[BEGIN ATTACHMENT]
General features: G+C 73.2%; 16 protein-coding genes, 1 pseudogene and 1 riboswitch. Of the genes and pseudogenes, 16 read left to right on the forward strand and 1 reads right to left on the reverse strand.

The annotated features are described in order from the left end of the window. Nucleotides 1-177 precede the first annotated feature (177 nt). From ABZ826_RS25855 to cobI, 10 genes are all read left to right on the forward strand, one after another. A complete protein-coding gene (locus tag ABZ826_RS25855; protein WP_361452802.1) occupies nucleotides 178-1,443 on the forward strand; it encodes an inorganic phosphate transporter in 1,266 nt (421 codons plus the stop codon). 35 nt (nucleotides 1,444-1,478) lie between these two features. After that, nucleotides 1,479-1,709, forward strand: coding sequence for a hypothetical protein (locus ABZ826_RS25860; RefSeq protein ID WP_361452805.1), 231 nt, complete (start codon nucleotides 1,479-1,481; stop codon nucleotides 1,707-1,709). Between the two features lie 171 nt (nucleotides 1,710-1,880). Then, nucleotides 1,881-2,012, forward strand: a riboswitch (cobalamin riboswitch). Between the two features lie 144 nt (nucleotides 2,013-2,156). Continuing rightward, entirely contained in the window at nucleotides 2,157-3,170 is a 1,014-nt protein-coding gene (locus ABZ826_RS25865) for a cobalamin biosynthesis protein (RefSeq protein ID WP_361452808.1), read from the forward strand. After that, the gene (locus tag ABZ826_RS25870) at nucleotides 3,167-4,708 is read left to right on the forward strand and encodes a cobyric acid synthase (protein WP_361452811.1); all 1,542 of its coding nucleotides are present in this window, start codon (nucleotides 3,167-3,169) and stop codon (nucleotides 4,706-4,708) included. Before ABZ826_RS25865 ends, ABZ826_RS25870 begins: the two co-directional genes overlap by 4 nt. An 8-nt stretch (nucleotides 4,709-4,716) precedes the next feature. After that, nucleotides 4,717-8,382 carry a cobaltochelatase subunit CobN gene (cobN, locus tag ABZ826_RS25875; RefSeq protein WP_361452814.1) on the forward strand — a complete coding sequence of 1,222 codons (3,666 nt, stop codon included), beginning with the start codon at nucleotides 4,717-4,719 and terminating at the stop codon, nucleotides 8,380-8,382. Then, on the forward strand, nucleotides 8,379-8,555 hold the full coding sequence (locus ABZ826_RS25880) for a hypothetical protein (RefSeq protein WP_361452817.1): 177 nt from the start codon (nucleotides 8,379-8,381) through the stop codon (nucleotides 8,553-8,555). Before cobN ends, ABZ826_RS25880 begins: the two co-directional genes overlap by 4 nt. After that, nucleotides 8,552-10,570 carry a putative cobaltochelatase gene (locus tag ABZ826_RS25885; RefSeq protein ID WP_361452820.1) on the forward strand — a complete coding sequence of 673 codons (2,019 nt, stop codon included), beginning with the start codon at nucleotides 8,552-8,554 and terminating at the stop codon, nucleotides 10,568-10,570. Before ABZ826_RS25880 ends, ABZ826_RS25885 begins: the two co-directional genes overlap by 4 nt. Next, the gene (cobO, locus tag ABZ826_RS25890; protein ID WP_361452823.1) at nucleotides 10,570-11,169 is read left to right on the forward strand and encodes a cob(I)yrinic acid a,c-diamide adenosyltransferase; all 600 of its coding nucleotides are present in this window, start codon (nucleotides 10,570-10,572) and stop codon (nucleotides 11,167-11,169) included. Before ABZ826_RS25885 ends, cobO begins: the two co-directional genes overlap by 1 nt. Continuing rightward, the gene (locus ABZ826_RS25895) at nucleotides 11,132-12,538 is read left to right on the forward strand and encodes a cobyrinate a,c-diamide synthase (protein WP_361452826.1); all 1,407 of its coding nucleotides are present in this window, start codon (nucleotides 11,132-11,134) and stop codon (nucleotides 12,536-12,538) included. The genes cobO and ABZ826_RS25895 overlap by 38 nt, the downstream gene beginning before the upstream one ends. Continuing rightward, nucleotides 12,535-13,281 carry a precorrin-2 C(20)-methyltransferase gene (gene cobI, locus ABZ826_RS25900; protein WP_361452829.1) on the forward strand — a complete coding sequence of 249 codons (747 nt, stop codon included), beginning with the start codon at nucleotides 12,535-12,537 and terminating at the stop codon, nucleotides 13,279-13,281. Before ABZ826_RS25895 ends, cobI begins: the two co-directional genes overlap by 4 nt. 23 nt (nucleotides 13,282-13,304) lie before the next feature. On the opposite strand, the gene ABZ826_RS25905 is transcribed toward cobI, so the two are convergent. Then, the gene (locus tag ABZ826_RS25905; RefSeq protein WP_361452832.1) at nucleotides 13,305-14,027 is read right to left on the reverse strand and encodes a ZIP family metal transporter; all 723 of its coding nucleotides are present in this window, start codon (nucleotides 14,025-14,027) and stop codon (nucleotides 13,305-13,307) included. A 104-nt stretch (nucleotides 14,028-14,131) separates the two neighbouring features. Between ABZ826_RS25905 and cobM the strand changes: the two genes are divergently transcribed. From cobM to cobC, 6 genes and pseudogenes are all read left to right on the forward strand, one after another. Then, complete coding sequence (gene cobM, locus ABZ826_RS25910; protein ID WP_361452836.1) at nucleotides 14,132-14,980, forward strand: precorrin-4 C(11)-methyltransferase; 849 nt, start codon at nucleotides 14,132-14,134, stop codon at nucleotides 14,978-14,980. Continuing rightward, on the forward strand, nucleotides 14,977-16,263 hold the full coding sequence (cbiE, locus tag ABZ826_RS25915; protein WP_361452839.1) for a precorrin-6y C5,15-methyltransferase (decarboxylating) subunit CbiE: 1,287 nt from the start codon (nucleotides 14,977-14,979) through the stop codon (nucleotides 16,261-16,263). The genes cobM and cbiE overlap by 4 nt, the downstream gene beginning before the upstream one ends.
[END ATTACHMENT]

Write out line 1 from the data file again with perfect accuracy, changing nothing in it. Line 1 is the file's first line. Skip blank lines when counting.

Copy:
General features: G+C 73.2%; 16 protein-coding genes, 1 pseudogene and 1 riboswitch. Of the genes and pseudogenes, 16 read left to right on the forward strand and 1 reads right to left on the reverse strand.